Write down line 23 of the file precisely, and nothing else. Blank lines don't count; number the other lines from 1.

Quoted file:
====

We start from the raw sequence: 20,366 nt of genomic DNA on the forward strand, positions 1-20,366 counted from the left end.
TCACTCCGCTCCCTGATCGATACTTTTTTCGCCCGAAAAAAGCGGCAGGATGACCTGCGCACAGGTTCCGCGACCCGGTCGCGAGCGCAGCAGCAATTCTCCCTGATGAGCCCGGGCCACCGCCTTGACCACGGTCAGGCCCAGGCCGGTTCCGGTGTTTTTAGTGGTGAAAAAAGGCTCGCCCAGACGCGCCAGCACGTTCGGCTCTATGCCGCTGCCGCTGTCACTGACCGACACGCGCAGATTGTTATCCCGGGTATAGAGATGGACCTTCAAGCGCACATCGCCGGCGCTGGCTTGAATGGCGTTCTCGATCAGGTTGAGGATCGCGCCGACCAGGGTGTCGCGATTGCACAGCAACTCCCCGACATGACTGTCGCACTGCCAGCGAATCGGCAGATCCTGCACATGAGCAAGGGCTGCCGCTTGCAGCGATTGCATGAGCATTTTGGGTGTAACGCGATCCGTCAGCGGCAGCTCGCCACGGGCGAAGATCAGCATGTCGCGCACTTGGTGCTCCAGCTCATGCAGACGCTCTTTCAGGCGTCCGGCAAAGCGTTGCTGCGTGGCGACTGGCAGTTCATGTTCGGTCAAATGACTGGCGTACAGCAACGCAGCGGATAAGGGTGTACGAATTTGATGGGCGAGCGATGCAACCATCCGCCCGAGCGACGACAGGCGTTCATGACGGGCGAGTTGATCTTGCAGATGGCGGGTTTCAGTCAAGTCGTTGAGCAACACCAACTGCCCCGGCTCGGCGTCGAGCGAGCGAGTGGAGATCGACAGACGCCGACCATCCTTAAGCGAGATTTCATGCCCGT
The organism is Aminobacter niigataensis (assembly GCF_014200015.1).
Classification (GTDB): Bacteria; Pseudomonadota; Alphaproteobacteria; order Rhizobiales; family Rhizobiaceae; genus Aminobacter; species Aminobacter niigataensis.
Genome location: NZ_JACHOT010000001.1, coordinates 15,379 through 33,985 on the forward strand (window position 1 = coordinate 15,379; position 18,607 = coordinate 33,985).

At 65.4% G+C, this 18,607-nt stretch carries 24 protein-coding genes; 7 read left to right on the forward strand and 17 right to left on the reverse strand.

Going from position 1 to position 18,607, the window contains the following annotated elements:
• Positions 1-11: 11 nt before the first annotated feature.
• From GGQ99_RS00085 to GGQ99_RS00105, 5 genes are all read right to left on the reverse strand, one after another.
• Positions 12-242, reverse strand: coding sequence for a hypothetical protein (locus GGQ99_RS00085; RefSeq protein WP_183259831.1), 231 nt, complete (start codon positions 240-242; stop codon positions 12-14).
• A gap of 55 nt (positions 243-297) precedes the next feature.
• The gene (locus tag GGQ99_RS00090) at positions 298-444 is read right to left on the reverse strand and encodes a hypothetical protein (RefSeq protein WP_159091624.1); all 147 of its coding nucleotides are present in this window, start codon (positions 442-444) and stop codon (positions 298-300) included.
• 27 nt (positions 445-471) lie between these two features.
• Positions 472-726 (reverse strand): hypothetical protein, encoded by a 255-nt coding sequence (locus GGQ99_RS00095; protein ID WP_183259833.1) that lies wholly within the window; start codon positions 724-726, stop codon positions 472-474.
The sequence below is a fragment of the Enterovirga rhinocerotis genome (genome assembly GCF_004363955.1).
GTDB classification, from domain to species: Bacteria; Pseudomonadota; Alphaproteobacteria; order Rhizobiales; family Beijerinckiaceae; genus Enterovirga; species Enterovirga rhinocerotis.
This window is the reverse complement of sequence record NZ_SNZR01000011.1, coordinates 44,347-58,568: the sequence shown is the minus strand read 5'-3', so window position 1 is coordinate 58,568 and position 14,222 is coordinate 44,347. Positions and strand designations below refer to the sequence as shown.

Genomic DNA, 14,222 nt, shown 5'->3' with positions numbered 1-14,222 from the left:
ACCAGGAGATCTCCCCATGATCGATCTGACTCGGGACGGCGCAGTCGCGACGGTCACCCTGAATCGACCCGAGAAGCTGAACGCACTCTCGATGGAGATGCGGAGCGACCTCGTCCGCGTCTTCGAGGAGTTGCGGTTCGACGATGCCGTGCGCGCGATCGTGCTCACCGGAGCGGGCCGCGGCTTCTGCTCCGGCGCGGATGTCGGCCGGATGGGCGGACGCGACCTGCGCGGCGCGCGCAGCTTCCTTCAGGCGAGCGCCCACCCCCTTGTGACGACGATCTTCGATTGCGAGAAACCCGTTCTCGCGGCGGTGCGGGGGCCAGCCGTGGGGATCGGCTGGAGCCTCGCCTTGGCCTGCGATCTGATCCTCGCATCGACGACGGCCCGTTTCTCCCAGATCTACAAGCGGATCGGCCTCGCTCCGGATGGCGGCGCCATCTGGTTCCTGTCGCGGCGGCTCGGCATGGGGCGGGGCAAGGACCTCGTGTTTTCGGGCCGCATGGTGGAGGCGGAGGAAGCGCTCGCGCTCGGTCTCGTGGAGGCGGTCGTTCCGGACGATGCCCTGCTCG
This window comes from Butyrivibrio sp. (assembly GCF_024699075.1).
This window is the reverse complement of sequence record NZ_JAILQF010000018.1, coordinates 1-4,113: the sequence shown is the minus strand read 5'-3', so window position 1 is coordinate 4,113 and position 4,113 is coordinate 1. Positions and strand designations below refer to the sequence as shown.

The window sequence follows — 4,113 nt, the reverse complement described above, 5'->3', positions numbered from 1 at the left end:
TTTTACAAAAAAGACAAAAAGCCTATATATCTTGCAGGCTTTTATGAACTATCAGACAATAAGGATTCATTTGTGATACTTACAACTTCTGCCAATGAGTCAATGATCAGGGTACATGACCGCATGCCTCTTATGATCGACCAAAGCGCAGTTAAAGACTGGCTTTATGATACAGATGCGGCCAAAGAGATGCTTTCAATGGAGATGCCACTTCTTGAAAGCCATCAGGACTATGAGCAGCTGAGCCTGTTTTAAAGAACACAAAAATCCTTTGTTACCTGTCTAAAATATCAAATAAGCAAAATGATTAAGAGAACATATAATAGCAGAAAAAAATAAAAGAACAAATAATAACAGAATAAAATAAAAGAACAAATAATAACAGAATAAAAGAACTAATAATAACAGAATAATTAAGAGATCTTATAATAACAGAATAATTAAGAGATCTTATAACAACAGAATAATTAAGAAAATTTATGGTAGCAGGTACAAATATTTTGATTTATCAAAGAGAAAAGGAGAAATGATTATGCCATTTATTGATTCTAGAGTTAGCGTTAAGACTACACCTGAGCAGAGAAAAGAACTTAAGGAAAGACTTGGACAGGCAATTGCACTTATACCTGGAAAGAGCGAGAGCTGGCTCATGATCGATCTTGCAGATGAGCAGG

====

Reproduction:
TTTTACAAAAAAGACAAAAAGCCTATATATCTTGCAGGCTTTTATGAACTATCAGACAATAAGGATTCATTTGTGATACTTACAACTTCTGCCAATGAGTCAATGATCAGGGTACATGACCGCATGCCTCTTATGATCGACCAAAGCGCAGTTAAAGACTGGCTTTATGATACAGATGCGGCCAAAGAGATGCTTTCAATGGAGATGCCACTTCTTGAAAGCCATCAGGACTATGAGCAGCTGAGCCTGTTTTAAAGAACACAAAAATCCTTTGTTACCTGTCTAAAATATCAAATAAGCAAAATGATTAAGAGAACATATAATAGCAGAAAAAAATAAAAGAACAAATAATAACAGAATAAAATAAAAGAACAAATAATAACAGAATAAAAGAACTAATAATAACAGAATAATTAAGAGATCTTATAATAACAGAATAATTAAGAGATCTTATAACAACAGAATAATTAAGAAAATTTATGGTAGCAGGTACAAATATTTTGATTTATCAAAGAGAAAAGGAGAAATGATTATGCCATTTATTGATTCTAGAGTTAGCGTTAAGACTACACCTGAGCAGAGAAAAGAACTTAAGGAAAGACTTGGACAGGCAATTGCACTTATACCTGGAAAGAGCGAGAGCTGGCTCATGATCGATCTTGCAGATGAGCAGG